Family pictures. Tax papers. Computer games. Those are just some of the odd items staff members from the Smyrna Public Library tend to find stuffed in the pages of books donated to the library. However, none of these items come anywhere close to the surprise found in a donated book last week.
Smyrna Library Director Bev Hirt said the staff was going through a box of donated books the night of Dec. 3 when suspected marijuana leaves were found in a book about plants.
"This is the first time I've seen anything like this and we've seen some strange things, but not this," Hirt said.
Hirt said at first her staff wasn't completely sure if the leaves were marijuana; she thought marijuana had five leaves while this one had seven. So Hirt asked her husband, who is a retired Dover police officer and he confirmed.
Since there were children in the library, Hirt decided to lock up the book with a plan to go to Smyrna Police the following morning. She didn't want to cause a scene at the library.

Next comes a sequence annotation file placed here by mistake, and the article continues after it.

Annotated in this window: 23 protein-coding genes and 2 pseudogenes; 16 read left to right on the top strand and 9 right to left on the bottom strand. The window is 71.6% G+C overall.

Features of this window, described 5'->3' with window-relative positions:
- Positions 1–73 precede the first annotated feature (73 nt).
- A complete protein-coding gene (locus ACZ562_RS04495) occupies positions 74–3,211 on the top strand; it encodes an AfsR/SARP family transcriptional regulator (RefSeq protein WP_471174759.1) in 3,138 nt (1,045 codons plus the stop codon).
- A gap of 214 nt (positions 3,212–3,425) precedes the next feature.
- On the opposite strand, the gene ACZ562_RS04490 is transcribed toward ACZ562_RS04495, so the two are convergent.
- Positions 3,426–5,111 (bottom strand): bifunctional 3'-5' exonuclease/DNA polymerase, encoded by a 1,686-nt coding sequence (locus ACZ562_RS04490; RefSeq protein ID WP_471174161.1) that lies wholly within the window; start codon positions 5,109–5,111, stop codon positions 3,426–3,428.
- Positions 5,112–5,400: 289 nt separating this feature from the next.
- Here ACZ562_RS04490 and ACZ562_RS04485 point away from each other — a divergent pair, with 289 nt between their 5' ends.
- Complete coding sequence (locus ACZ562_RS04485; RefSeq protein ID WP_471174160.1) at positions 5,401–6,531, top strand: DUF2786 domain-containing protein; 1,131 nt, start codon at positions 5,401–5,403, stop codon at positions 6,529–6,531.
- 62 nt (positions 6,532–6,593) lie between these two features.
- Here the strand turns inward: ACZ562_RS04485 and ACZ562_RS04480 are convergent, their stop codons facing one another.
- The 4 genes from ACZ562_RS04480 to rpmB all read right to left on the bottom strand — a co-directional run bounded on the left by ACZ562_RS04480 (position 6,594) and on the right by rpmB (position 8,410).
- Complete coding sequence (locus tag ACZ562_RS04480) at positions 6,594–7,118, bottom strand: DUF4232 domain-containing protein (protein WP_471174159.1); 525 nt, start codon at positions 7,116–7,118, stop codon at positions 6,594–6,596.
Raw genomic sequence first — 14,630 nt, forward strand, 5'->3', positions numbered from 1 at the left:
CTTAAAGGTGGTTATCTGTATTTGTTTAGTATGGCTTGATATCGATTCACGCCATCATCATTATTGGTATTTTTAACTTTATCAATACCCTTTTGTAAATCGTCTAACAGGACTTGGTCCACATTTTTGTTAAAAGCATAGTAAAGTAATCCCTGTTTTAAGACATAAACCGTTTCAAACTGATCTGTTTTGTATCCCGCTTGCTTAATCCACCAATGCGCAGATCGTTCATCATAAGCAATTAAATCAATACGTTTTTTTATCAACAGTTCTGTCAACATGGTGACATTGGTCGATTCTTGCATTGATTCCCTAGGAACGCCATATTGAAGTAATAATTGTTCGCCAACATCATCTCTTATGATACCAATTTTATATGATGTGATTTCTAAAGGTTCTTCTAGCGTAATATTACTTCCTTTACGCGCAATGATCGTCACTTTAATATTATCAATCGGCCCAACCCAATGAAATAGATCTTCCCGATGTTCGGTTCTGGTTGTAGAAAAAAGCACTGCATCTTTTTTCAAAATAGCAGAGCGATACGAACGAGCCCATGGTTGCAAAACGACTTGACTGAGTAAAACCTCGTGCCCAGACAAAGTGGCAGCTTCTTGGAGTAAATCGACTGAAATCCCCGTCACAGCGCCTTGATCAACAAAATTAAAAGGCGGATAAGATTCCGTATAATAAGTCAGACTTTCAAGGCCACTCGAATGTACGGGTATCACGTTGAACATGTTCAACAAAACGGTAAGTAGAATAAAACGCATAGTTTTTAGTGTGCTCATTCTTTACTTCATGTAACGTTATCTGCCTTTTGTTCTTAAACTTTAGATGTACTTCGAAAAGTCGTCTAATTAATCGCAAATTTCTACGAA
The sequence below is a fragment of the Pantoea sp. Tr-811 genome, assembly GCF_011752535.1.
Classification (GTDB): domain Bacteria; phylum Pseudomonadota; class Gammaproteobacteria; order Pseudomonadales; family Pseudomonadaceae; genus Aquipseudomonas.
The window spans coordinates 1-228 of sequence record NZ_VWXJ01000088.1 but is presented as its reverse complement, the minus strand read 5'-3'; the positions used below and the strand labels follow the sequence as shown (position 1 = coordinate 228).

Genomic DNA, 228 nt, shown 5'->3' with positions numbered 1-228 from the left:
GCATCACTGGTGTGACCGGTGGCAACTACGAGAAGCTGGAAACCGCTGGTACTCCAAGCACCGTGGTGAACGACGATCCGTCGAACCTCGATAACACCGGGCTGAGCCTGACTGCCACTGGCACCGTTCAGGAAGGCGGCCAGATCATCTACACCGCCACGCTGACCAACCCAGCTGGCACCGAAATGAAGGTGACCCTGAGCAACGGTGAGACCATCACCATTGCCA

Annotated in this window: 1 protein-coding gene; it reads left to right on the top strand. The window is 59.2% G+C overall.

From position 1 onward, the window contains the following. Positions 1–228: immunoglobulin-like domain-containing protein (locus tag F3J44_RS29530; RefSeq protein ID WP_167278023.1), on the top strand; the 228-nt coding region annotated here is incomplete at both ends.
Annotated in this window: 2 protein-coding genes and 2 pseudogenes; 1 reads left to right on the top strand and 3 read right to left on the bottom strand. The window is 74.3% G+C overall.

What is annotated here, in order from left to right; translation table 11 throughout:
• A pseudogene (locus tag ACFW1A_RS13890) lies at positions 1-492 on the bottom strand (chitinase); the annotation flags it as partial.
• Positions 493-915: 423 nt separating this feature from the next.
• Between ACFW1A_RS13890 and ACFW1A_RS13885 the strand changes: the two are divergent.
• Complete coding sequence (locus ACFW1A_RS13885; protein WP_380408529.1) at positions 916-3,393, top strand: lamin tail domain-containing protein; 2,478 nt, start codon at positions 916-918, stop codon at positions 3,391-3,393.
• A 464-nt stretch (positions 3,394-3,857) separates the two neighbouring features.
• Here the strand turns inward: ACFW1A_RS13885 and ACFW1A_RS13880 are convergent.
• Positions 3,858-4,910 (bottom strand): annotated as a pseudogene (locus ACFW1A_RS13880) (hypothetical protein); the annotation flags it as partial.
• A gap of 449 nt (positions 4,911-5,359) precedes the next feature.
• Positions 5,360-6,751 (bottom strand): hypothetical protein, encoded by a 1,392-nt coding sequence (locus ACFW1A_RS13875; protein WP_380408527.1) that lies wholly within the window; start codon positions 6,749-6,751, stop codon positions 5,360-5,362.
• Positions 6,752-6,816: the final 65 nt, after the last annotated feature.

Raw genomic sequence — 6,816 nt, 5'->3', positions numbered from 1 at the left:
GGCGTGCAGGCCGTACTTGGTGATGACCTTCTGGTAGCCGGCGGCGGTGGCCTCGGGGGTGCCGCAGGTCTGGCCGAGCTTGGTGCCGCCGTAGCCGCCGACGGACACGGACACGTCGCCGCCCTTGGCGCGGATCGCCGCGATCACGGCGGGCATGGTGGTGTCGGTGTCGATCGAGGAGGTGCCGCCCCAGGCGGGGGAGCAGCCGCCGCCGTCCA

"We took it into police the next morning," Hirt said. "We couldn't just throw it in the trash because that's not protocol. Whenever we find drugs, the protocol is to call the police."
Lt. Norman Wood said later in the week that all the police department could do was take possession of the leaves and destroy them since there's no way of knowing who made the donation.
Hirt said the book was in a box of donations dropped off earlier Dec. 3, but she doesn't know who made the donation. When donations are made at a busy time, Hirt said the donations are just put aside. However, she did say it looked as if the leaves had been pressed in the book for quite some time as the leaves were dry and fragile.
While Hirt got a laugh out of the donation, she said the donation could be used as a cautionary tale.
"We find lots of things people leave in books," Hirt said.
From using family photos as bookmarks to old checks, Hirt has seen it all. If the library staff can find a name, they'll even try to return the found goods.
However, Hirt noted that a lot of people put books out during yard sales and she suggests looking through books before doing so. If personal information such as that on a tax paper is left in a book that's sold, Hirt said this is an easy way to be a victim of identity theft.
With that said, Hirt still thinks the whole ordeal is funny.
"We don't know who did this but the person who did it, they'll see this and get a laugh out of it," Hirt said.
Email Jennifer Dailey at firstname.lastname@example.org.